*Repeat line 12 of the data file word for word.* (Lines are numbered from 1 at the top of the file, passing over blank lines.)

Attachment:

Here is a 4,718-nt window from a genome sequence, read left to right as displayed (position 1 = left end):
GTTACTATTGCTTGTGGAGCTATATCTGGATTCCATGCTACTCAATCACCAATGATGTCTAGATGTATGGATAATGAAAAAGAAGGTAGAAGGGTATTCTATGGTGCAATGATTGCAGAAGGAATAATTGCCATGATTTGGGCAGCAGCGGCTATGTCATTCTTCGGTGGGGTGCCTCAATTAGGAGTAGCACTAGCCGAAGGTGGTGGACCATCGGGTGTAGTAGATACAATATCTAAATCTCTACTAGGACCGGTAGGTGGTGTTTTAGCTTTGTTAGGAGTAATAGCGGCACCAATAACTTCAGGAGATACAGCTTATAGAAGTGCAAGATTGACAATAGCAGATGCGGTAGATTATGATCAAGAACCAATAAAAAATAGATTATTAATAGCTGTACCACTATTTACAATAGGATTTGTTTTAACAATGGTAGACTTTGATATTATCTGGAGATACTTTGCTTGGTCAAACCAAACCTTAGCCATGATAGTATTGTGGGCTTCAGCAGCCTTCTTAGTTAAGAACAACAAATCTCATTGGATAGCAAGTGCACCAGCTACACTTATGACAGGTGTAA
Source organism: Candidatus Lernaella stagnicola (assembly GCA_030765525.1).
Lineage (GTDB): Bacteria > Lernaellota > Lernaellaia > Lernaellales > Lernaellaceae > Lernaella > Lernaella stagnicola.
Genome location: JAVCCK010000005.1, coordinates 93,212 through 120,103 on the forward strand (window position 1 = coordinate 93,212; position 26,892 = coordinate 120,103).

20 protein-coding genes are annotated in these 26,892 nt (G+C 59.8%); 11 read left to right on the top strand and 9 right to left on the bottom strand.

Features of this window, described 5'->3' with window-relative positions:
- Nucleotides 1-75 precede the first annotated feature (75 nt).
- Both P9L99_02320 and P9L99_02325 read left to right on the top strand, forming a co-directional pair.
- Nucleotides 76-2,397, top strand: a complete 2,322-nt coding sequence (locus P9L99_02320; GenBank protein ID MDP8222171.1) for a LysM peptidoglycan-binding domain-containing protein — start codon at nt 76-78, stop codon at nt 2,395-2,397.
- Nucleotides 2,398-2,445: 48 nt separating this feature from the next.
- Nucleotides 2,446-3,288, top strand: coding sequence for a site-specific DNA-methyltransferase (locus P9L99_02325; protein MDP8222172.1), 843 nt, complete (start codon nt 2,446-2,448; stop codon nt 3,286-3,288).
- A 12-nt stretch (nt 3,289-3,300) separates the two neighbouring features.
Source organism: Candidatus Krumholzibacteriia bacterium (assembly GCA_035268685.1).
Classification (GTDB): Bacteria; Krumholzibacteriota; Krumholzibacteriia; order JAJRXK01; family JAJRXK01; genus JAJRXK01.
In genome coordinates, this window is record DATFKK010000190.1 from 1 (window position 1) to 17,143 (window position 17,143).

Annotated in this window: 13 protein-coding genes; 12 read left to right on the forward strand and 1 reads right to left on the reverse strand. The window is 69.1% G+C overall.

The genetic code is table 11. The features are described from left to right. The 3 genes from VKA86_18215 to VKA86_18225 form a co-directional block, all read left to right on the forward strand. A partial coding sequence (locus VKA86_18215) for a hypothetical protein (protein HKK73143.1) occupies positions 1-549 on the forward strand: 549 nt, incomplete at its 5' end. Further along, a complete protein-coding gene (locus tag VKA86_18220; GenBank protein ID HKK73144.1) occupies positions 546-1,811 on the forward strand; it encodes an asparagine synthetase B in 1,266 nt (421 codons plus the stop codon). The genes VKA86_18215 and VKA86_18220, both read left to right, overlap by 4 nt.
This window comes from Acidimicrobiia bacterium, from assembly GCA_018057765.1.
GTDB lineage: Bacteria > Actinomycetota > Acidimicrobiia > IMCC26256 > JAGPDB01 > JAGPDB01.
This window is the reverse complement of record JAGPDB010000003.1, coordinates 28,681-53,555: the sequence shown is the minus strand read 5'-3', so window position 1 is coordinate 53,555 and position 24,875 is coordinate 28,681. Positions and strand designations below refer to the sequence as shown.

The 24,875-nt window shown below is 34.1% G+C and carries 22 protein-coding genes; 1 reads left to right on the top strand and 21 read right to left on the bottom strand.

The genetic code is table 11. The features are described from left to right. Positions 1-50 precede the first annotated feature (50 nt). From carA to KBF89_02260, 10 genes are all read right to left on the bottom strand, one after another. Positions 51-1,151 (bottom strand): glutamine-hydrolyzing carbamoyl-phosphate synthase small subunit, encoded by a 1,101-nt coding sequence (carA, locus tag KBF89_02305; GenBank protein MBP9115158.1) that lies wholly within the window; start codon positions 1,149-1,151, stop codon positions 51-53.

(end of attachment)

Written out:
- Nucleotides 2,446-3,288, top strand: coding sequence for a site-specific DNA-methyltransferase (locus P9L99_02325; protein MDP8222172.1), 843 nt, complete (start codon nt 2,446-2,448; stop codon nt 3,286-3,288).